Leafs must stay true to themselves against black-and-blue Bruins

Brad Marchand had a goal and an assist as the Boston Bruins threw their weight around and beat the Toronto Maple Leafs 4-1 in Game 2.

TORONTO — When the trade deadline came and went with no last-minute reinforcements, a choice was made.

The Toronto Maple Leafs weren’t conforming to anyone else’s idea of what a playoff-type team has to look like. And they certainly weren’t constructing themselves in a manner specifically designed to withstand a best-of-seven with the Boston Bruins, who by Feb. 25 were already squarely on the radar as their likely Round 1 opponent.

“When you start building a team to play only one team in the playoffs, you start to lose your way a little bit and lose what you’re about,” Leafs general manager Kyle Dubas said that day. “Time will be the judge whether that’s the right way to do it.”

The front office made a calculated bet here on speed and skill, rather than brawn and intimidation. They built a team that not only took the fewest penalties in the NHL this season, but also drew the fewest calls against them.

So here in the playoff cauldron with a series tied 1-1, and with the Bruins making no secret of their intentions to continue ramping up the physicality and intensity, and with Nazem Kadri already facing a lengthy suspension, the biggest challenge for the Leafs in Game 3 on Monday is an internal one.

Remaining true to themselves.

They will look to finish hits on the forecheck, sure, but there’s no upside to be found in any extracurriculars. What the Bruins did masterfully in a big Game 2 bounce-back was force Toronto into chasing the game. They hemmed the Leafs in their own zone and brought the hammer down, with everyone from black-and-blue winger David Backes to David Pastrnak to Jake DeBrusk smashing into every white and blue sweater in sight.

Kadri eventually snapped, driving a stick into the side of DeBrusk’s head, and will spend his Monday afternoon attending a disciplinary hearing at NHL headquarters in New York rather than enjoying a nap before Game 3.

“I think you’ve got to play real hard and you’ve got to look after yourself but you can’t cross the line,” Toronto coach Mike Babcock said Sunday. “Any time you do, you leave decisions in someone else’s hands and then it’s not within your control. I think in anything in life you want to be in control and you’ve got to own everything.

“You’ve got to own your play, you’ve got to own your discipline, you’ve got to own what’s going on for you. In the end, Naz has someone else making decisions whether he’s playing or not.”

Turning the other cheek grows tougher as the series gets deeper. Familiarity breeds contempt and frustrations build when you see the same opponent three times in five nights. Then factor in the possibility the Leafs and Bruins might continue to meet every other night for another week.

Boston didn’t really cross the line during Saturday’s game — at least not anywhere near the degree Kadri eventually did — but DeBrusk bloodied Travis Dermott with an elbow during a first-period scrum and punched Kadri a couple times after a whistle. Toronto defenceman Ron Hainsey was cut after taking a hard hit in the corner. DeBrusk locked knees with Kadri on a questionable open-ice hit.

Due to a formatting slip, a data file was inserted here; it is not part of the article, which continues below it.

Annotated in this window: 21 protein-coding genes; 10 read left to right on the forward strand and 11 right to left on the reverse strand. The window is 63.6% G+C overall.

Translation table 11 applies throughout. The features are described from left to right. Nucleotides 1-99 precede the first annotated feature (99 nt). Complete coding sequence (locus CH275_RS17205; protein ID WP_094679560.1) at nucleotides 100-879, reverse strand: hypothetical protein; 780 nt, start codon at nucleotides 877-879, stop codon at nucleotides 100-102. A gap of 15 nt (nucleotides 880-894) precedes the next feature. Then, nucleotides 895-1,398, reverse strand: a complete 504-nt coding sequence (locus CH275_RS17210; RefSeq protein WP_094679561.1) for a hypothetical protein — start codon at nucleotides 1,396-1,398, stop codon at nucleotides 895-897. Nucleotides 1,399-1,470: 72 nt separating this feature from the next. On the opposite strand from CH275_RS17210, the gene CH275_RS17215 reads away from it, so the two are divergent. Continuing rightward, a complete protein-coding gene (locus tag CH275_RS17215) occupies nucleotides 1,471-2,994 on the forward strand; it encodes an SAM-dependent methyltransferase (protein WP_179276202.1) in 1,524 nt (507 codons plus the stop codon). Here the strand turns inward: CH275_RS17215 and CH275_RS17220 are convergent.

There was a degree of chaos that clearly served the Bruins well and kept Toronto from establishing any sense of control. Over the puck, the scoring chances or the tenor of the game.

It was straight out of the playbook described by former Leafs captain Wendel Clark during a Sportsnet Q-and-A event with fans before the series started last week. In handicapping the matchup, he talked about the importance of Toronto staying true to itself.

“We’re not a tough team, don’t play tough. Don’t slow the game down, don’t get into what they want to do,” said Clark. “They’re old school. We have to play between the whistles. So you play hard, whistle goes, go change. Do not get involved in any of their shenanigans because that’s what they do.

“We’re not good at that, we’re not tough, we don’t know how to talk. That’s not our game. Ours is the skill and use our finesse as a team and don’t get drawn into what they’re good at.”

As much as the Leafs want to show they won’t be pushed around — “Every hit matters,” said Zach Hyman. “It’s an investment” — they’ve got no direct antidote to Backes, especially with Kadri likely to be suspended for the balance of the series.

Their answer has to come from the way they play. They need to push the pace and take advantage of the mileage already on Backes’ 34-year-old legs. They need to avoid getting in the mud and have faith the Bruins will parade to the penalty box if they keep pushing the line.

That’s the only flex at Toronto’s disposal in what now amounts to a best-of-five, and it’s by design. Trying to be tougher than the other team isn’t part of the Leafs DNA.

“For whatever reason, that takes on a life of its own — the whole ‘toughness’ question,” Dubas said in December. “I don’t buy it, myself. I know that there are a lot of pundits that say you have to have it, but I look at the teams that have had success, and I don’t think bringing in one big person is going to change our culture — and it’s not going to have us carry on with the process we’ve started.

“We want to have skill, we want to be fast, and we want to be competitive.”

They’ve got to do it their way.


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